How to use your gaming rig to help in the fight against COVID-19

Folding@home uses your gaming PC's idle time to map out the coronavirus currently spreading around the world.

While staying inside and playing games is one of the simplest, and most effective way for us to help stop the spread of the coronavirus, gamers do have one other tool in their arsenal to lend a hand: Folding@home.

The project, which was previously available on Sony's PlayStation 3 to demonstrate the power of the Cell processor, uses your computer's idle processing time to solve problems that can help us understand this dangerous new virus.

Currently, the Folding@home project has diverted all prioritized resources to mapping out the protein structure of SARS-CoV-2, the coronavirus that causes COVID-19. CPUs and GPUs are extremely efficient at solving complex mathematical problems, and protein folding is simply a case of crunching numbers, such as the way certain amino acids influence the overall shape of a micro-organism or virus.

Knowing the shape of a protein is instrumental to discovering drugs that can affect the virus' function by interacting with certain binding sites that are the same shape as other molecules. If these binding sites are identified, they can then change the virus' shape, or turn off certain functions inside it, rendering it harmless.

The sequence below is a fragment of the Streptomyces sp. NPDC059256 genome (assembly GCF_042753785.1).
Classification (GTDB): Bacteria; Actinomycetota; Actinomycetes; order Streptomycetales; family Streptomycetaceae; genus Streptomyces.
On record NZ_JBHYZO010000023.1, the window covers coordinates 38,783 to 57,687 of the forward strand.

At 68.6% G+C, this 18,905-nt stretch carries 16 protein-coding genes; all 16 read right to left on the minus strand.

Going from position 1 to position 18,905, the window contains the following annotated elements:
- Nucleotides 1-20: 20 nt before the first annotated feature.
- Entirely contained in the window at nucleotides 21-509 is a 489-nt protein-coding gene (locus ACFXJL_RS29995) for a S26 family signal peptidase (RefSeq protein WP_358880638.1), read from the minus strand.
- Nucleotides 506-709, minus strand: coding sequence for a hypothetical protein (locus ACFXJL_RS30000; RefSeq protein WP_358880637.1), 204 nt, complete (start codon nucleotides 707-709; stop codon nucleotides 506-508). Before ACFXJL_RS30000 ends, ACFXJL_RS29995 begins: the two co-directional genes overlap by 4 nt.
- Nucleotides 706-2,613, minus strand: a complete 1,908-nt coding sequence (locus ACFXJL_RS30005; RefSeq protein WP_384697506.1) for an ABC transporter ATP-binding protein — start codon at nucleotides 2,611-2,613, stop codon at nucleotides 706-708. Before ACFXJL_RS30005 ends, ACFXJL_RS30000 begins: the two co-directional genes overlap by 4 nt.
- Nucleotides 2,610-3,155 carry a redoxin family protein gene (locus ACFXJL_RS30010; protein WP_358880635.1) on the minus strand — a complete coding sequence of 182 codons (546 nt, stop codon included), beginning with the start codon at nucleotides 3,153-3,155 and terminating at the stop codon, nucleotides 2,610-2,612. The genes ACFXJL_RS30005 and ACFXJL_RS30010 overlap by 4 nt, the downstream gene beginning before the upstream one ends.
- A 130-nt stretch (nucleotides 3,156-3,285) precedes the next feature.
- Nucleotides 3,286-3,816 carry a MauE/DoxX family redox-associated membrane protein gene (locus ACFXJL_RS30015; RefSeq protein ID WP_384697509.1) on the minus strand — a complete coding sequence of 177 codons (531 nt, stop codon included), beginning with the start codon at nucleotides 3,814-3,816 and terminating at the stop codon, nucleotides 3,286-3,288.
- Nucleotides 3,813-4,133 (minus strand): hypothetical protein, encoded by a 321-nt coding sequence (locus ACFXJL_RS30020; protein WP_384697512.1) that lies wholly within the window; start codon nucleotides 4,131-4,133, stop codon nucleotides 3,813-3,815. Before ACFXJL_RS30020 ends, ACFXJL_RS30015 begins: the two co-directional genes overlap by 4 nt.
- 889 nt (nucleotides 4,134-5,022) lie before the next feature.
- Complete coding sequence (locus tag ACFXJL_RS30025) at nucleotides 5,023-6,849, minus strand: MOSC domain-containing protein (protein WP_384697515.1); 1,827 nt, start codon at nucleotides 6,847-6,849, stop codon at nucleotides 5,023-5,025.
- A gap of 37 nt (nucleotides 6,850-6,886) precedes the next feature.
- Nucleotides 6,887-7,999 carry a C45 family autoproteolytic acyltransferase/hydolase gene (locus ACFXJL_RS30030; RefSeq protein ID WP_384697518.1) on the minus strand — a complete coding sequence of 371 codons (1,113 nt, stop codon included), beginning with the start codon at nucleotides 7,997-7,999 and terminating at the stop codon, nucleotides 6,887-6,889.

You can find out more about how to use your powerful gaming rig to do good by visiting this page on the Folding@home forum and then letting the program run while you aren't in a game, owning noobs.

Distributed CPU and GPU calculation power is useful for a number of other applications, though most famously people have been using the combined capability to mine Bitcoins and other cryptocurrency.

Will you be joining the fight against the worldwide coronavirus pandemic by installing Folding@home? If you need any other tips on how to fight off the virus, check out how to keep your gaming gear clean.


Chris is the captain of the good ship AllGamers, which would explain everything you're seeing here. Get in touch to talk about work or the $6 million Echo Slam by emailing or finding him on Twitter. 

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